Lobkowicz Palace, built in the mid-16th century for Czech nobleman Jaroslav of Pernštejn, is the only privately owned building in the sprawling Prague Castle complex. The aristocratic Lobkowicz family took over the palace through a dynastic marriage in 1603, eventually lost it under the communist rule of the Czech Republic following World War II, and regained control only recently, in 2002.
A masterpiece of Baroque architecture, Lobkowicz Palace, which stands next to the Royal Palace, houses the Lobkowicz family’s private art collection, the largest in the Czech Republic and one of the finest in the city. The highlights, which are displayed in 22 ornate apartments, include works by Pieter Brueghel the Elder, Cranach, Velázquez, Canaletto, and Rubens. The collection also includes one of Central Europe’s finest libraries of rare books and a musical archive that includes scores by Mozart, Beethoven, and Gluck. Suits of medieval armor compete for attention with remarkable 16th-century lutes and early 18th-century silver trumpets, as well as a superb cache of 17th-century porcelain and decorative arts.
Your options for visiting Lobkowicz Palace run the gamut from audio tours that provide an overview of the site’s history to private guided tours that offer the flexibility to customize the focus on whatever you’re most interested in seeing.
Things to Know Before You Go
- Lobkowicz Palace is a must-visit for lovers of architecture and history.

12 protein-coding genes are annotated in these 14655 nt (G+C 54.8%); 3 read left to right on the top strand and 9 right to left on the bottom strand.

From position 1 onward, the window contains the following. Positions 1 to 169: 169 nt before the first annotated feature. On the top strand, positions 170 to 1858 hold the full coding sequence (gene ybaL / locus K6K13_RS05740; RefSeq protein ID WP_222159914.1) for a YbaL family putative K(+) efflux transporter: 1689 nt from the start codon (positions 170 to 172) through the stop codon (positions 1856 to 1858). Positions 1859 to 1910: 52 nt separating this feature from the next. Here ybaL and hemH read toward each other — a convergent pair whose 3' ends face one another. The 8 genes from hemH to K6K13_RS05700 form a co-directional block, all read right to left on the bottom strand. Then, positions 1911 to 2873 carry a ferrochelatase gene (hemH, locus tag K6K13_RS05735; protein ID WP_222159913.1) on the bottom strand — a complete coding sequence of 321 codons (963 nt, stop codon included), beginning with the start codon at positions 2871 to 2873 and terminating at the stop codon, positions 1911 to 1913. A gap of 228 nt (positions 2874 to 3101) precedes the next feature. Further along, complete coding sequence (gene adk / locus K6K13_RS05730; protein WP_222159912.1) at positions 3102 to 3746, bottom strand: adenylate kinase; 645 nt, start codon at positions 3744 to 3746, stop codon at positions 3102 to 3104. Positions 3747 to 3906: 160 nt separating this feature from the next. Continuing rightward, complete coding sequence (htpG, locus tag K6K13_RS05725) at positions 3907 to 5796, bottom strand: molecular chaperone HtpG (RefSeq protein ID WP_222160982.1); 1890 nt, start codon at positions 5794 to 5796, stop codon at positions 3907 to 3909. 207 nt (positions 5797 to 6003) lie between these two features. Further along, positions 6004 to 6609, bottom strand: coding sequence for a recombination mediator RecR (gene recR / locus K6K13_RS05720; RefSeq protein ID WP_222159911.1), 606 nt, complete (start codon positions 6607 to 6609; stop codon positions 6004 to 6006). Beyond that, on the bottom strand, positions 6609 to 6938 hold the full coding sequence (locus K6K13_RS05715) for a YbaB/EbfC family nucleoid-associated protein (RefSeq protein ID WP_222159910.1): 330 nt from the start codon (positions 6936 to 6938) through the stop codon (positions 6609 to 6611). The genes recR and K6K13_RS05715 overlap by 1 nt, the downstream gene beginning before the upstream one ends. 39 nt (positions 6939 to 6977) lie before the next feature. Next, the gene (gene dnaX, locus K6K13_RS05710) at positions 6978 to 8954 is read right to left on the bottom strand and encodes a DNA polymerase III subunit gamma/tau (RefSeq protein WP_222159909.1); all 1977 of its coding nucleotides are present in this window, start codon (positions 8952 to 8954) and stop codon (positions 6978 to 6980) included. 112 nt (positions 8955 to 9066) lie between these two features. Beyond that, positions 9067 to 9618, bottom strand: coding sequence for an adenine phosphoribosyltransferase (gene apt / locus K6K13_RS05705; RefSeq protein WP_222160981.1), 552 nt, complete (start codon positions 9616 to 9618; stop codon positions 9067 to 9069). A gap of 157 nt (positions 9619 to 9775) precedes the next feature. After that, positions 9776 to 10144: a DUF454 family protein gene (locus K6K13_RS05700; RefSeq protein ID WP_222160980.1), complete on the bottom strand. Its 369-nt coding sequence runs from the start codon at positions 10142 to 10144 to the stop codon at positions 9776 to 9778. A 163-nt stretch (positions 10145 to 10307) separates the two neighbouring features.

- The balcony of the Lobkowicz Palace Cafe offers great views of the Prague skyline.
- There’s an entrance fee to visit the museum.
- The palace has a gift shop where you can buy Lobkowicz Roudnice wines from the family’s winery.
How to Get There
Lobkowicz Palace is located next to the Institute of Noblewomen in the Rosenberg Palace. There are several tram stops nearby, including Kralovsky letohradek, Prazsky hrad, and Pohorelec, as well as the Malostranska and Hradcanska Metro stations.
When to Get There
Lobkowicz Palace is open every day from morning through early evening. Summer brings very large numbers of tourists to Prague; in spring, the weather is pleasant and things are generally less crowded.
Midday Classic Concerts
The palace is known for its classical concerts, held every day at 1pm beneath the ornate 17th-century painted fresco in the elegant Baroque Concert Hall. The hall only holds 100 people, so book in advance. You can buy a combination ticket for the museum and concert, or book a tour that includes both.